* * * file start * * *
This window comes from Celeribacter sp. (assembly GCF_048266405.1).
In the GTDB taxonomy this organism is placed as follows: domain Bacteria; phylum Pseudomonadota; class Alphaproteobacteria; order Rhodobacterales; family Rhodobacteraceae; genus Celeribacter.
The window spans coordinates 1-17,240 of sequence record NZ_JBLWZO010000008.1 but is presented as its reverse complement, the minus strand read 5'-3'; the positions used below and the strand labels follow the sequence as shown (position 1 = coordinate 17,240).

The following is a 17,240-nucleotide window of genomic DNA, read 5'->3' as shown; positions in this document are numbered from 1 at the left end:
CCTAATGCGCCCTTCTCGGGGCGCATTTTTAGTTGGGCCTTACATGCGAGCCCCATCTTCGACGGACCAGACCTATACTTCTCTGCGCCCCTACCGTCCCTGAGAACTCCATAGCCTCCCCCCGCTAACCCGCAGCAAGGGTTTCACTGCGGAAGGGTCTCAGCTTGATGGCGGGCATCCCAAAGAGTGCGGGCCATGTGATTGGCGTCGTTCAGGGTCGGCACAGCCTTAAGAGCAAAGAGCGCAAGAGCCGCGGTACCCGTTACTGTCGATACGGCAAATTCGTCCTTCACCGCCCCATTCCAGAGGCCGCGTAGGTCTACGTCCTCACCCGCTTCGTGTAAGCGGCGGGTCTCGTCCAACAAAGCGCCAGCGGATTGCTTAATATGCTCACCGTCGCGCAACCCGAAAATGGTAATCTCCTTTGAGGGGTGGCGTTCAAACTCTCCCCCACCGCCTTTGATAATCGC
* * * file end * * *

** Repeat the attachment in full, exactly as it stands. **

This window comes from Celeribacter sp. (assembly GCF_048266405.1).
In the GTDB taxonomy this organism is placed as follows: domain Bacteria; phylum Pseudomonadota; class Alphaproteobacteria; order Rhodobacterales; family Rhodobacteraceae; genus Celeribacter.
The window spans coordinates 1-17,240 of sequence record NZ_JBLWZO010000008.1 but is presented as its reverse complement, the minus strand read 5'-3'; the positions used below and the strand labels follow the sequence as shown (position 1 = coordinate 17,240).

The following is a 17,240-nucleotide window of genomic DNA, read 5'->3' as shown; positions in this document are numbered from 1 at the left end:
CCTAATGCGCCCTTCTCGGGGCGCATTTTTAGTTGGGCCTTACATGCGAGCCCCATCTTCGACGGACCAGACCTATACTTCTCTGCGCCCCTACCGTCCCTGAGAACTCCATAGCCTCCCCCCGCTAACCCGCAGCAAGGGTTTCACTGCGGAAGGGTCTCAGCTTGATGGCGGGCATCCCAAAGAGTGCGGGCCATGTGATTGGCGTCGTTCAGGGTCGGCACAGCCTTAAGAGCAAAGAGCGCAAGAGCCGCGGTACCCGTTACTGTCGATACGGCAAATTCGTCCTTCACCGCCCCATTCCAGAGGCCGCGTAGGTCTACGTCCTCACCCGCTTCGTGTAAGCGGCGGGTCTCGTCCAACAAAGCGCCAGCGGATTGCTTAATATGCTCACCGTCGCGCAACCCGAAAATGGTAATCTCCTTTGAGGGGTGGCGTTCAAACTCTCCCCCACCGCCTTTGATAATCGC